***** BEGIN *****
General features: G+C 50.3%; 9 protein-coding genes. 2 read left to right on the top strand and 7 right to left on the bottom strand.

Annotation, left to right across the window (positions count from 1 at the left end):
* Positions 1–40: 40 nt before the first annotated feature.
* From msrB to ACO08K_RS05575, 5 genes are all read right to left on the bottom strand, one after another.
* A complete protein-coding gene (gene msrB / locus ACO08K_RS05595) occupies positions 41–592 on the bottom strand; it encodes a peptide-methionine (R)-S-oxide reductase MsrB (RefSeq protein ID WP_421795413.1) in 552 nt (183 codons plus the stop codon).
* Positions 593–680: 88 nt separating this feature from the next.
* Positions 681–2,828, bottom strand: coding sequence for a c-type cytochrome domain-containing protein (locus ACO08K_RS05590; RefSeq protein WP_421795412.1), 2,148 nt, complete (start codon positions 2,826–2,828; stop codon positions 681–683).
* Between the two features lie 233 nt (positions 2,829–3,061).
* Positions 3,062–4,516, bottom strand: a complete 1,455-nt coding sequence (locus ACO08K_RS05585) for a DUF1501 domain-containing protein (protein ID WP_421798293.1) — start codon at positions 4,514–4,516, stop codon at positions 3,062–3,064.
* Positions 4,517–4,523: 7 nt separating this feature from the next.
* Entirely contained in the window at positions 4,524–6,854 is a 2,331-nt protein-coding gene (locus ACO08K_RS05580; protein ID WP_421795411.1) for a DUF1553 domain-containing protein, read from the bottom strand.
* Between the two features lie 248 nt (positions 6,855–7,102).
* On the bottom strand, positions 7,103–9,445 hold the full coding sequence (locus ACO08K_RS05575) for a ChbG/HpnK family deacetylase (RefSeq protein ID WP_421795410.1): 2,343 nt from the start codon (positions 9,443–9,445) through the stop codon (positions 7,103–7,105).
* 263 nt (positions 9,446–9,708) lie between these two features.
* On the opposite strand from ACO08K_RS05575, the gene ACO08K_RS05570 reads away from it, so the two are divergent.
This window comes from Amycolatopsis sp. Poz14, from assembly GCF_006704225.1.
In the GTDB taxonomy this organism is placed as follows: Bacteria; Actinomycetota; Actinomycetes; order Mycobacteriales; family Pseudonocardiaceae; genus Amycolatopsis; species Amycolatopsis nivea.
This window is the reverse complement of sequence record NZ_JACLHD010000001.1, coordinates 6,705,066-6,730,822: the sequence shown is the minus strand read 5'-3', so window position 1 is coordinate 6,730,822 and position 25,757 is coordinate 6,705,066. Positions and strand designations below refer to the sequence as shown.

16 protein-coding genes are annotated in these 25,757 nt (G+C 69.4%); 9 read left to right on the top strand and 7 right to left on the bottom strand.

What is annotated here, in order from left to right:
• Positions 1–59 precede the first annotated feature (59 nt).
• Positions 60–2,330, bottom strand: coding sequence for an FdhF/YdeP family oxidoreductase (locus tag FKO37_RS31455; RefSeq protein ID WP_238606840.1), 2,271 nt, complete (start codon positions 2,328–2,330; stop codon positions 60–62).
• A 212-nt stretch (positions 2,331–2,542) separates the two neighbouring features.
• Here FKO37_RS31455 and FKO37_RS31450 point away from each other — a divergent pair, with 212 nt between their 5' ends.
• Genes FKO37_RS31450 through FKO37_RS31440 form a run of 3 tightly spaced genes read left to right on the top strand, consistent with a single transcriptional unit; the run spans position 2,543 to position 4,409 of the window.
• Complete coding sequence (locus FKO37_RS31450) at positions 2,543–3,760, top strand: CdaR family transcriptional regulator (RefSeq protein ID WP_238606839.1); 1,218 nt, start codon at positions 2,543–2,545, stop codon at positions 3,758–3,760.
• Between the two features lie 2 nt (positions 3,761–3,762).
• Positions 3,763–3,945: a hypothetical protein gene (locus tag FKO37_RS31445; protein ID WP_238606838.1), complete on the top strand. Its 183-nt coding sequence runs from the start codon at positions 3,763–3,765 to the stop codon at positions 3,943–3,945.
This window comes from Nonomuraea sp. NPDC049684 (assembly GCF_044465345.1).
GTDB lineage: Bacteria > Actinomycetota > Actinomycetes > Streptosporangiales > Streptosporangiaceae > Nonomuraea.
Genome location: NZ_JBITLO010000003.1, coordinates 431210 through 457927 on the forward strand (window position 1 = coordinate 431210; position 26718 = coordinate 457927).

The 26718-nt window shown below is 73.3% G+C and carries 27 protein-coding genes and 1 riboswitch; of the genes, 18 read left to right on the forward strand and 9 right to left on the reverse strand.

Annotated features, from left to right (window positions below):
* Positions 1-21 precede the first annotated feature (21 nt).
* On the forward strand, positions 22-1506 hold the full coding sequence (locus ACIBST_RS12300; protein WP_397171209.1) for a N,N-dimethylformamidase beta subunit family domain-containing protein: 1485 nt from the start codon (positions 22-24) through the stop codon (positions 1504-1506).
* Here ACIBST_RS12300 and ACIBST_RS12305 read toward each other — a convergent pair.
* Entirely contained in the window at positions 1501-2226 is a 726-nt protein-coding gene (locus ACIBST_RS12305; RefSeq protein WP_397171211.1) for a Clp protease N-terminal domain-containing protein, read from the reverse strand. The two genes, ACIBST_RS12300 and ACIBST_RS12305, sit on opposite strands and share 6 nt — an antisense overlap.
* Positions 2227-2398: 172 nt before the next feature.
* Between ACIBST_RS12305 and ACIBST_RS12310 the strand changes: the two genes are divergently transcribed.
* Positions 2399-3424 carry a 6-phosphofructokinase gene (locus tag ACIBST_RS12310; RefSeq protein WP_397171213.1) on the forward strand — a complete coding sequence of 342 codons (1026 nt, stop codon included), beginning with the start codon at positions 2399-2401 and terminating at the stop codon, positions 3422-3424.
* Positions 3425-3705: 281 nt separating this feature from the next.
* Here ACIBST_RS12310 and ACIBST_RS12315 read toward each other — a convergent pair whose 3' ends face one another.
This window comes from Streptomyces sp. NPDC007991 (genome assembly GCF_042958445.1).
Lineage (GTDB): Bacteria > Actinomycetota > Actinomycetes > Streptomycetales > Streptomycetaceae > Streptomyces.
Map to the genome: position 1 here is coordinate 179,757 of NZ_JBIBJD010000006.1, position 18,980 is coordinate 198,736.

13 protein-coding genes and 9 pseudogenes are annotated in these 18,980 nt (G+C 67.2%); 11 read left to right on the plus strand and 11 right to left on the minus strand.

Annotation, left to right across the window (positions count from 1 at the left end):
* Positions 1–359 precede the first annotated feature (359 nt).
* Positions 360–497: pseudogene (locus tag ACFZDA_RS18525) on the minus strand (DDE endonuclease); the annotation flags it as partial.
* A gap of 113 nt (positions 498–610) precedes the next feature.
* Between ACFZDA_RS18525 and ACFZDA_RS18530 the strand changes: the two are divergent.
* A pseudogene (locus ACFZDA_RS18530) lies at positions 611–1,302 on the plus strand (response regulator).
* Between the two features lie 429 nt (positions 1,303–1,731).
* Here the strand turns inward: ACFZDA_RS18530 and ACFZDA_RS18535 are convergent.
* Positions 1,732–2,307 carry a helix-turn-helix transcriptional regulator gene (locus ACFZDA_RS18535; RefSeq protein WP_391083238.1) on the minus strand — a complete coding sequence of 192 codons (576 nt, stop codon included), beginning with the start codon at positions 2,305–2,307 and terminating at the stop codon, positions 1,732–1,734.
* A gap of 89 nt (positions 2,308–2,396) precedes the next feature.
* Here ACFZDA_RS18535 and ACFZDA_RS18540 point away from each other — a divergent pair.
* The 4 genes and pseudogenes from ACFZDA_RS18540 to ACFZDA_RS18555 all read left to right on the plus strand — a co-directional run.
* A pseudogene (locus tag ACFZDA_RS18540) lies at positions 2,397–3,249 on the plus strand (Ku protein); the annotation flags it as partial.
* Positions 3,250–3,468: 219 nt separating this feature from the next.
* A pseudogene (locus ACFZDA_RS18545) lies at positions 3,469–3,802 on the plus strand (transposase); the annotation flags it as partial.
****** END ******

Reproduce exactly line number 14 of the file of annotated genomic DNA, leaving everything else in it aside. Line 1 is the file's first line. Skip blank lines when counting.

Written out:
* 263 nt (positions 9,446–9,708) lie between these two features.